This constitution was superseded on February 2, by the present constitution. Other issues[ edit ] Both Bonifacio and Aguinaldo might be considered to have been an inaugural president of an insurgent government. The government considers Aguinaldo to have been the first President of the Philippines, followed by Quezon and his successors.
For instance, the current president, Rodrigo R. Duterte, is considered to be the 16th president. While the government may consider Aguinaldo as the first president, the First Republic fell under the United States' jurisdiction due to the Treaty of Paris which ended the Spanish—American War ; the United States thus does not consider his tenure to have been legitimate.
Quezon is considered to be the first president by the United States. However, Marcos, being barred by the Constitution to seek a third term, declared martial law on September 21,and later abolished the existing Constitutionthereby allowing him to remain in office. As a consequence, her husband was among those to be first arrested at the onset of martial law, later being sentenced to death. During his incarceration, Ninoy sought strength from prayer, attending daily Mass and saying the rosary three times a day.
As a measure of sacrifice and solidarity with her husband and all other political prisoners, she enjoined her children from attending parties and she also stopped going to the beauty salon or buying new clothes until a priest advised her and her children to instead live as normal lives as possible. A reluctant speaker, Corazon Aquino campaigned on behalf of her husband, and for the first time in her life delivered a political speech.
Inupon the intervention of U. President Jimmy Carter Marcos allowed Senator Aquino and his family to leave for exile in the United States, where he sought medical treatment. Corazon Aquino returned to the Philippines a few days later and led her husband's funeral procession, in which more than two million people participated.
Philippine presidential election, Following her husband's assassination inAquino became active and visible in various demonstrations and protests held against the Marcos regime. She began to assume the mantle of leadership left by her husband Ninoy and started to become the symbolic figurehead of the anti-Marcos political opposition. In the last week of NovemberMarcos surprised the nation by announcing on American television that he would hold a snap presidential election in Februaryin order to dispel and remove doubts against his regime's legitimacy and authority.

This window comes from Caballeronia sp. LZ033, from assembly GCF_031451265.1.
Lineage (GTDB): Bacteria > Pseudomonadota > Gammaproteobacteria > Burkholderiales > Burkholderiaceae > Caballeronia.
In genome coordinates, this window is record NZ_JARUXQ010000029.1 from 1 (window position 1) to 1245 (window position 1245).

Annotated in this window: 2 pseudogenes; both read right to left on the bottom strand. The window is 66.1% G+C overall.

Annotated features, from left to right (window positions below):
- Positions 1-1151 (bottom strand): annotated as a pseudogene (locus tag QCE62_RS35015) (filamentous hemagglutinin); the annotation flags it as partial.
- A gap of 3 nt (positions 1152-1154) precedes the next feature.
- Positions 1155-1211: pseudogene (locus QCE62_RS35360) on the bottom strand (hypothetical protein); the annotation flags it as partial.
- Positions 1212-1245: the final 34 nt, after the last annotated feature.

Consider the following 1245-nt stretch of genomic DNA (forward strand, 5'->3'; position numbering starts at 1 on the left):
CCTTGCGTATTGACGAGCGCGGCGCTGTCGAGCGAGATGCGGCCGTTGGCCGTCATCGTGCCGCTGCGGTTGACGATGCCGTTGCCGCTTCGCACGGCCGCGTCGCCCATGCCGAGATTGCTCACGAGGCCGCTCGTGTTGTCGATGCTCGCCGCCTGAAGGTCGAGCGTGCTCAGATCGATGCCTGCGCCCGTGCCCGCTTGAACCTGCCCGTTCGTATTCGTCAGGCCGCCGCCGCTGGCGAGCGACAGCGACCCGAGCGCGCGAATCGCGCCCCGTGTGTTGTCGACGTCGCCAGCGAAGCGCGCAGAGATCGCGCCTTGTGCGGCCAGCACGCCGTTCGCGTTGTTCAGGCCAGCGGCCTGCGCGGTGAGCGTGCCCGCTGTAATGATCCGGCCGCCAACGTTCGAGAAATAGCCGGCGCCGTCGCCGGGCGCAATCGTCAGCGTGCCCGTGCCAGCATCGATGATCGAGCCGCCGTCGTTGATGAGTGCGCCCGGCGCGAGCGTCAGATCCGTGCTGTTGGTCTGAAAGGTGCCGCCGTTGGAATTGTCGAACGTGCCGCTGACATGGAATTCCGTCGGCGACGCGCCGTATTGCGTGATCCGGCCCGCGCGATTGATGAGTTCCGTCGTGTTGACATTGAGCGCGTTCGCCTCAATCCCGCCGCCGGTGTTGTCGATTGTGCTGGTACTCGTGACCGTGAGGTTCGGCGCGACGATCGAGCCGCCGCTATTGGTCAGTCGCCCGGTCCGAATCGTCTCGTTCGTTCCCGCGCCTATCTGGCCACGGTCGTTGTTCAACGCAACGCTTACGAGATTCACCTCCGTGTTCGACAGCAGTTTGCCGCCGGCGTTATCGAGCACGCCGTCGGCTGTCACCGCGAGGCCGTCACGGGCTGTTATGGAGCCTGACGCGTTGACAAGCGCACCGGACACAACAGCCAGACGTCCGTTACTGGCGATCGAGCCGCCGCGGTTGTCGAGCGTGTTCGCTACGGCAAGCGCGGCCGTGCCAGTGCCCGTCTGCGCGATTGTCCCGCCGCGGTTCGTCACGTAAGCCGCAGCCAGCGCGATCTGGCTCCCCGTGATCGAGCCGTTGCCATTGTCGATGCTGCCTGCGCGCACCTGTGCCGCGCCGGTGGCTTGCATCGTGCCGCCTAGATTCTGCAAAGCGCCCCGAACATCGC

Salvador Laurel only gave way to Cory after a political deal which was later reneged by Cory after the election. According to Salvador Laurel's diary, Cory offered Laurel that he would be her Prime Minister, that she would step down in two years, that Laurel would name 30 percent of the Cabinet, that she would appoint the remaining 70 percent after close consultations with Laurel.
With that, the Aquino-Laurel tandem was formally launched to challenge Marcos and finally put an end to his two-decade rule. In the subsequent political developments and events, given Ninoy's links with the Communist,  Marcos charged that Aquino was being supported by communists and agreed to share power with them once elected into power. A political novice, Aquino categorically denied Marcos' charge and even stated that she would not appoint a single communist to her cabinet.
Marcos also attacked Aquino's inexperience and warned the country that it would be a disaster if a woman like her with no previous political experience was to be elected president, to which Aquino cleverly and sarcastically responded, admitting that she had "no experience in cheating, lying to the public, stealing government money, and killing political opponents".